Okay, now the $d_1 > d_2$ case. If we have two different values, there's two ways we could get them. Let's say we have two dice $A$ and $B$. We roll $d_1$ on $A$ and $d_2$ on $B$, or $d_1$ on $B$ and $d_2$ on $A$. The probability of rolling $d_1$ on a particular die is $1/6$, similarly for $d_2$. Thus, the probability of getting $D_1=d_1$ and $D_2=d_2$ is twice the probability of rolling $d_1$ and then $d_2$.

\begin{align} P(D_1=d_1, D_2=d_2) & = 2\cdot\frac{1}{6}\cdot\frac{1}{6}, \quad d_1>d_2\\ & = 2\cdot\frac{1}{36}, \quad d_1>d_2\\ & = \frac{1}{18}, \quad d_1>d_2 \end{align} \begin{align} P(D_1=d_1, D_2=d_2) = \begin{cases} 0 & d_1 < d_2 \\ \frac{1}{36} & d_1 = d_2 \\ \frac{1}{18} & d_1 > d_2 \end{cases} \end{align}

This makes some sense, and we can see that the probabilities are going to add up to one, though we should probably check more explicitly. You can think of this as rolling two dice in order. Then, if the second one came out larger, we switch the order. Thus, all the probabilities for $d_1 < d_2$ went from $1/36$ to 0, and all the probabilities for $d_1 > d_2$ went from $1/36$ to $2/36=1/18$. I think, ultimately, this last explanation is probably the way to think about it.

So let's take that kind of thinking and apply it to the attacker. Here we have three dice, but only use two. If we use this algorithmic approach we can conceive of rolling three dice, and then reordering them to be from largest to smallest. With two dice, we reordered, or we didn't. With three dice, there are more cases. Let's assume that we have three distinct results on our rolls. Then there are $3! = 3 \cdot 2 \cdot 1 = 6$ ways to order them. Thus,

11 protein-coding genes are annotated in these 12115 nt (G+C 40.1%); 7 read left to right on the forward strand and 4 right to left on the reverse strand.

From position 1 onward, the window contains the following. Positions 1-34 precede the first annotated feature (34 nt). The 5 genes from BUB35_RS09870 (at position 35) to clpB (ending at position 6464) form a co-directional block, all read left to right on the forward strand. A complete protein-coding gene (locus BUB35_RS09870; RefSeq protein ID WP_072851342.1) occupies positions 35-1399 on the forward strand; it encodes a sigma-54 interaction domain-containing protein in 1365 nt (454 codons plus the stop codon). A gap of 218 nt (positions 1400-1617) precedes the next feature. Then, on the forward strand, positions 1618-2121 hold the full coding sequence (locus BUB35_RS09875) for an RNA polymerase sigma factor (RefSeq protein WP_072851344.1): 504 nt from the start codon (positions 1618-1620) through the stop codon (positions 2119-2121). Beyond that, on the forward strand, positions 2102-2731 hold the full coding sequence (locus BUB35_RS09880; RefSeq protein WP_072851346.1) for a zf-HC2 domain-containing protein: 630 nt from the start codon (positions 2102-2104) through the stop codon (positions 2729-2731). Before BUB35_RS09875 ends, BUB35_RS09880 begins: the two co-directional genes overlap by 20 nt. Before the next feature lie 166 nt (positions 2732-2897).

\begin{align} P(A_1=a_1, A_2=a_2, A_3=a_3) &= 3! \cdot \left ( \frac{1}{6} \right ) ^3\\ &= 6 \cdot \frac{1}{6^3}\\ &= \frac{1}{6^2}\\ &= \frac{1}{36}. \end{align}

Interestingly, we only care about two of the values. So we want to sum up for all possible $a_3$. However, we've assumed here that $a_1 > a_2 > a_3$. Thus, the number of cases to sum is limited. The number of cases where $a_3 < a_2$ is equal to $a_2 - 1$.

\begin{align} P(A_1=a_1, A_2=a_2) &= \sum_{a_3 < a_2} P(A_1=a_1, A_2=a_2, A_3=a_3) \\ &= (a_2-1) \cdot \frac{1}{36} \\ &= \frac{a_2-1}{36} \end{align}

Oops, we left out one above. We left one case out. We were assuming $a_3 < a_2$, but that doesn't show up in the equation as we wrote it. We only really need to assume $a_3 \leq a_2$ (otherwise, it won't occur at all and the probability is zero). Thus, we can fix our equation as follows.

\begin{align} P(A_1=a_1, A_2=a_2) &= \sum_{a_3 \leq a_2} P(A_1=a_1, A_2=a_2, A_3=a_3) \\ &= a_2 \cdot \frac{1}{36} \\ &= \frac{a_2}{36} \end{align}